State Reaches Settlements With 7 Nursing Homes Over Unsafe Conditions

Attorney General Maura Healey says the nursing homes combined will pay more than $500,000 in fines and have agreed to update their procedures and improve staff training

Massachusetts officials have announced settlements with seven nursing homes after a state investigation into complaints of unsafe conditions and substandard care.

Attorney General Maura Healey said Wednesday "systemic failures" at the facilities led to injuries and deaths of residents.

The seven homes combined will pay more than $500,000 in fines and have agreed to update their procedures and improve staff training.

Among cases cited by Healey was that of Candi Hitchcock and Sammi Dawley's mother, who fell 20 separate times at Beaumont Rehabilitation and Skilled Nursing Center in Westborough and eventually died from internal bleeding.

"Our family had to watch her bleed out for 10 days," recalled Hitchcock, who attended the news conference with her sister.

She said that her mother had fallen at the facility, but that no one noticed or cared for her until Hitchcock arrived hours later. Two days later, when Dawley came for a visit, their mother was worse.

"She just was sitting there and her brain was bleeding," recalled Dawley.

Their mother, Betsy, never got to celebrate her anniversary with their father.

"She died an unnecessarily painful death. She was so looking forward for big celebration for their 70th wedding anniversary," recalled Hitchcock. "Our father stayed with her till the end. He was broken man."

The owners of Beaumont Rehabilitation and Skilled Nursing Center said Wednesday that the fine by the attorney general's office was based on something that occurred more than three years ago, and that at that time, they "took extraordinary measures to improve upon the factors surrounding it."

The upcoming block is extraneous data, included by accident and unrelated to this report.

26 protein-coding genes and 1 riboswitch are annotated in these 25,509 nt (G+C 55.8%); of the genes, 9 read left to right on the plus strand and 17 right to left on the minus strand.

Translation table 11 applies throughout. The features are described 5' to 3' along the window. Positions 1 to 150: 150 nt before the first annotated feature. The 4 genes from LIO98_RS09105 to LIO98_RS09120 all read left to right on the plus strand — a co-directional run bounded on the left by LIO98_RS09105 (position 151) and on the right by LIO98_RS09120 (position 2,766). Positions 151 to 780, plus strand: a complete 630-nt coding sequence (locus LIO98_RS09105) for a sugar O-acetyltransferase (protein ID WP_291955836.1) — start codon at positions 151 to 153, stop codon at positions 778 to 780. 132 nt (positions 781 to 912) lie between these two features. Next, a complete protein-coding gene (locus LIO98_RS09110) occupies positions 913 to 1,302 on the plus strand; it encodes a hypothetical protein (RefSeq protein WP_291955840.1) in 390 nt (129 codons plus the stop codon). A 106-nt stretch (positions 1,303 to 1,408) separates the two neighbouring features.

According to the attorney general's office, the Westborough facility failed to implement necessary interventions after a patient fell 19 times. As a result, the facility must  pay $37,500 and implement a three-year compliance program, which will include updated policies and procedures, annual training programs, and yearly audits.

"The inspiration to deliver a healthier, richer life for those we serve runs three generations deep in the Salmon family and is something we believe our entire team strives for each day as it cares for and serves each of our residents with dignity and respect," read a statement from Salmon Health.

Synergy Health Centers, which owns two of the nursing homes mentioned in the investigation, has also agreed not to participate in state-run health care programs for seven years.

Healey says every senior has the right to quality care and every family deserves peace of mind about their loved ones.

"These settlements hold facilities accountable and will help restore the trust families need when making critical decisions about the care of their loved ones," said Healey.

In addition to Beaumont Rehabilitation and Skilled Nursing Center and Synergy Health Centers, other nursing home facilities that have agreed to settlements with the attorney general's office include:

  • Oxford Rehabilitation & Healthcare Center of Haverhill
  • Jewish Nursing Home of Longmeadow
  • Woodbriar Health Center of Wilmington and Braemoor Health Center of Brockton
  • The Rehabilitation and Nursing Center at Everett
  • Wakefield Center
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